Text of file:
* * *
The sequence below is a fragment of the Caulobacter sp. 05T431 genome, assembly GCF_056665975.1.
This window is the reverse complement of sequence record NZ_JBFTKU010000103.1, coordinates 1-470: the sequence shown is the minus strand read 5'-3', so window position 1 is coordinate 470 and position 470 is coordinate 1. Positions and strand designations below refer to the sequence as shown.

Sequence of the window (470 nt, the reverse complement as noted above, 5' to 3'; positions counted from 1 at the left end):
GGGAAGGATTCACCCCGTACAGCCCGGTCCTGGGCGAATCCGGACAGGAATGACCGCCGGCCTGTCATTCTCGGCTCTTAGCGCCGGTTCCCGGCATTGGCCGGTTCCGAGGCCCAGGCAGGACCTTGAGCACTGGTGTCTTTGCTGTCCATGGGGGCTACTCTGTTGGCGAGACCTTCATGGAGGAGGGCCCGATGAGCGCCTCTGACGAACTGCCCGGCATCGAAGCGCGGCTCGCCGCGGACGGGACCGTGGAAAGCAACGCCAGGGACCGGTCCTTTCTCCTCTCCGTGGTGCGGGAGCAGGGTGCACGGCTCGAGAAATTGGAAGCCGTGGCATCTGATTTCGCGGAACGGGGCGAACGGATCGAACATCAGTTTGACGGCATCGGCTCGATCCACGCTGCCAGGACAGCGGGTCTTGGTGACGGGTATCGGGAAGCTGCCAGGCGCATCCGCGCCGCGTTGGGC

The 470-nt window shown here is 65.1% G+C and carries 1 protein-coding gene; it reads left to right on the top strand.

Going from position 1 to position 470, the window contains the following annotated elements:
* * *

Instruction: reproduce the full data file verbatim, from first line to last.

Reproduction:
The sequence below is a fragment of the Caulobacter sp. 05T431 genome, assembly GCF_056665975.1.
This window is the reverse complement of sequence record NZ_JBFTKU010000103.1, coordinates 1-470: the sequence shown is the minus strand read 5'-3', so window position 1 is coordinate 470 and position 470 is coordinate 1. Positions and strand designations below refer to the sequence as shown.

Sequence of the window (470 nt, the reverse complement as noted above, 5' to 3'; positions counted from 1 at the left end):
GGGAAGGATTCACCCCGTACAGCCCGGTCCTGGGCGAATCCGGACAGGAATGACCGCCGGCCTGTCATTCTCGGCTCTTAGCGCCGGTTCCCGGCATTGGCCGGTTCCGAGGCCCAGGCAGGACCTTGAGCACTGGTGTCTTTGCTGTCCATGGGGGCTACTCTGTTGGCGAGACCTTCATGGAGGAGGGCCCGATGAGCGCCTCTGACGAACTGCCCGGCATCGAAGCGCGGCTCGCCGCGGACGGGACCGTGGAAAGCAACGCCAGGGACCGGTCCTTTCTCCTCTCCGTGGTGCGGGAGCAGGGTGCACGGCTCGAGAAATTGGAAGCCGTGGCATCTGATTTCGCGGAACGGGGCGAACGGATCGAACATCAGTTTGACGGCATCGGCTCGATCCACGCTGCCAGGACAGCGGGTCTTGGTGACGGGTATCGGGAAGCTGCCAGGCGCATCCGCGCCGCGTTGGGC

The 470-nt window shown here is 65.1% G+C and carries 1 protein-coding gene; it reads left to right on the top strand.

Going from position 1 to position 470, the window contains the following annotated elements: